If you’ve ever lost your job or just recently got laid off, you more than likely experienced an overwhelming degree of anxiety. You rattle questions around in your mind such as How am I going to pay my bills? and How will I support my family?
It’s certainly an uneasy feeling, but one you can tame once you’ve had time to collect your thoughts. The good news is that there are practical ways to handle losing a job. Read on for advice on how you can still manage your personal finances during the uncertainty that is unemployment.
Finding temporary solutions to buy you a little more time and keep extra cash in your wallet is a very practical course to take. If you have credit card bills or other payments that accrue interest and you are paying more than required, try paying just the minimum for a couple of months. This may seem counterproductive but if it gives you an extra $75-$150 for that month to pay your utility bill, it’s a smart move.
If you have a car payment or other major expense in which you pay interest, contact your loan officer to see if you can defer payment. This will certainly give you more cash flow to use on food, gas, or even taking care of other necessities for your family.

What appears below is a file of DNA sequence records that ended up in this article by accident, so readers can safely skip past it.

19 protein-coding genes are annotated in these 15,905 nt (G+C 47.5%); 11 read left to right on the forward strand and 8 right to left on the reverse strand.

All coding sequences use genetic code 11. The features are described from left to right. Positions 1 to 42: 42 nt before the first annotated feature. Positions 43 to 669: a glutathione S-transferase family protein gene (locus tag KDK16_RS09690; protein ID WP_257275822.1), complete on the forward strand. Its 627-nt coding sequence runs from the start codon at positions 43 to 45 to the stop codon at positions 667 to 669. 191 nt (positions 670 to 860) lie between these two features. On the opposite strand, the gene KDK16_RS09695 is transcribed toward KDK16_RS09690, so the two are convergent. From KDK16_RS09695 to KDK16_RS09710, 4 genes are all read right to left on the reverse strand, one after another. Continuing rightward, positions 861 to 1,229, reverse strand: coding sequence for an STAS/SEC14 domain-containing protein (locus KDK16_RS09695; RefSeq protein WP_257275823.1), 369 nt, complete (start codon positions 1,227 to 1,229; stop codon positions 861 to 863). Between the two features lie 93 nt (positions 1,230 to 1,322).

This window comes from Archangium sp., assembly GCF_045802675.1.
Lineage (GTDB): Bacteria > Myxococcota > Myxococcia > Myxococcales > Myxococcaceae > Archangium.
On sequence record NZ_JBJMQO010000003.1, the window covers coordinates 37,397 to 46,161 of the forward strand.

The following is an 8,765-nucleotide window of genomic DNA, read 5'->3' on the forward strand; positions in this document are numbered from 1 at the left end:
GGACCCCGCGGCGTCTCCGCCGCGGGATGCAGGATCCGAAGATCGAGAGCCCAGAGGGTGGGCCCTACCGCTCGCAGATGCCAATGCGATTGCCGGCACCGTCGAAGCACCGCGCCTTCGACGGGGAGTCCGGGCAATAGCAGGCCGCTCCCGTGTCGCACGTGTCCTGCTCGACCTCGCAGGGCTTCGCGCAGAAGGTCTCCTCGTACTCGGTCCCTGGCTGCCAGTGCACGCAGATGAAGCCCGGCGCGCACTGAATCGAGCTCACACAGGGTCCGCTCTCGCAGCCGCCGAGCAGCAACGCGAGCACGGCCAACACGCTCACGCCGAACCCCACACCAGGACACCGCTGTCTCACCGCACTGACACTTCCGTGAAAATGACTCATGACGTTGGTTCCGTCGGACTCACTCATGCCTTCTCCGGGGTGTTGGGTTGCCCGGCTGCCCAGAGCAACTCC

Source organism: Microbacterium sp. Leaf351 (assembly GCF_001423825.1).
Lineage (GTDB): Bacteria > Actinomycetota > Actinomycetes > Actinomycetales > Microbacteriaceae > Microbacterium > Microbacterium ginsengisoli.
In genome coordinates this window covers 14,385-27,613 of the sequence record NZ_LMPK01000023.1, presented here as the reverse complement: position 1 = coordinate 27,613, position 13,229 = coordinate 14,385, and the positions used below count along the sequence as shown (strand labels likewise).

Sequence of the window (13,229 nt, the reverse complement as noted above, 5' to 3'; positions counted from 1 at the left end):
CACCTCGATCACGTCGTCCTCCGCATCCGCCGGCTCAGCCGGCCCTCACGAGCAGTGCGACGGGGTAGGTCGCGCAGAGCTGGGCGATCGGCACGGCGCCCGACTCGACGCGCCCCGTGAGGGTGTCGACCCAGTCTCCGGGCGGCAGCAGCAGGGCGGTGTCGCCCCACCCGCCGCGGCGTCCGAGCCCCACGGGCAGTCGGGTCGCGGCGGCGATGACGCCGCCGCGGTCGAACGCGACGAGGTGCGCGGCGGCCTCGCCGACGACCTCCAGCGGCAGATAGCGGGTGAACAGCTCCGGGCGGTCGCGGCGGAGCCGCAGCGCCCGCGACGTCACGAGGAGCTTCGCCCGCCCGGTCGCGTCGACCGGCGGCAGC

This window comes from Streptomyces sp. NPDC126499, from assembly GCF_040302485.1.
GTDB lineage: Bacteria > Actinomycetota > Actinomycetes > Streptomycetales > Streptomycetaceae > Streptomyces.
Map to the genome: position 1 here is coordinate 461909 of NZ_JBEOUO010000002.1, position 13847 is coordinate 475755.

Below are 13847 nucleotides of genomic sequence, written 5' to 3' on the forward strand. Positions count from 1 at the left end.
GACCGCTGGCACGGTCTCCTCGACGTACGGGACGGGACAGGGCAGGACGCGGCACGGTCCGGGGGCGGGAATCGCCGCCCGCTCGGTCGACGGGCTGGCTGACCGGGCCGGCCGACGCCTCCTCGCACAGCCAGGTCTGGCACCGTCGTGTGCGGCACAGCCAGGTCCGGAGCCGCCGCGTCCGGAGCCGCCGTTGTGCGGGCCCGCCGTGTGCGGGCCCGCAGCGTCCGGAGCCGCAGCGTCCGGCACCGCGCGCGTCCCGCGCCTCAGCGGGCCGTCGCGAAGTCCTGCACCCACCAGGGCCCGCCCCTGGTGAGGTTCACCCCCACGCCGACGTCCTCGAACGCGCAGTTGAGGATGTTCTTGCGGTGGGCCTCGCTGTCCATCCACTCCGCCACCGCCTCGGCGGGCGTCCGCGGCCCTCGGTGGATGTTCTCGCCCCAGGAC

No matter how tempting it may be, do not dip into your retirement fund. Many who panic at the news of losing their job take this route only to regret it much later. Leave your retirement and investments alone during this time of unemployment.
If you have money set aside to do some remodeling or spend on your family vacation, it may be smart to put those plans on hold. These items can certainly wait for a later time. If you’re married or have a significant other, sit down and talk about ways that you both can cut out unnecessary spending.
Remind yourself that your unemployment is not forever. Adjusting your way of living to accommodate the lack of cash flow is only temporary. With that said, look at picking up some side jobs that don’t involve a ton of training and investment.
If you have a particular set of skills, look at doing some freelance work. Other options for extra cash include driving for a ride-share service, delivering groceries, or taking care of local pets by dog sitting or walking.
Hopefully, these nuggets of advice give you a certain level of peace as you transition from being laid off to finding a new job. If you have children in school, reach out to your student loan adviser and share with them your current situation. Exhausting all options is always a good path to take.
You’ll bounce back for sure. Just take your finances by the horns and get it done!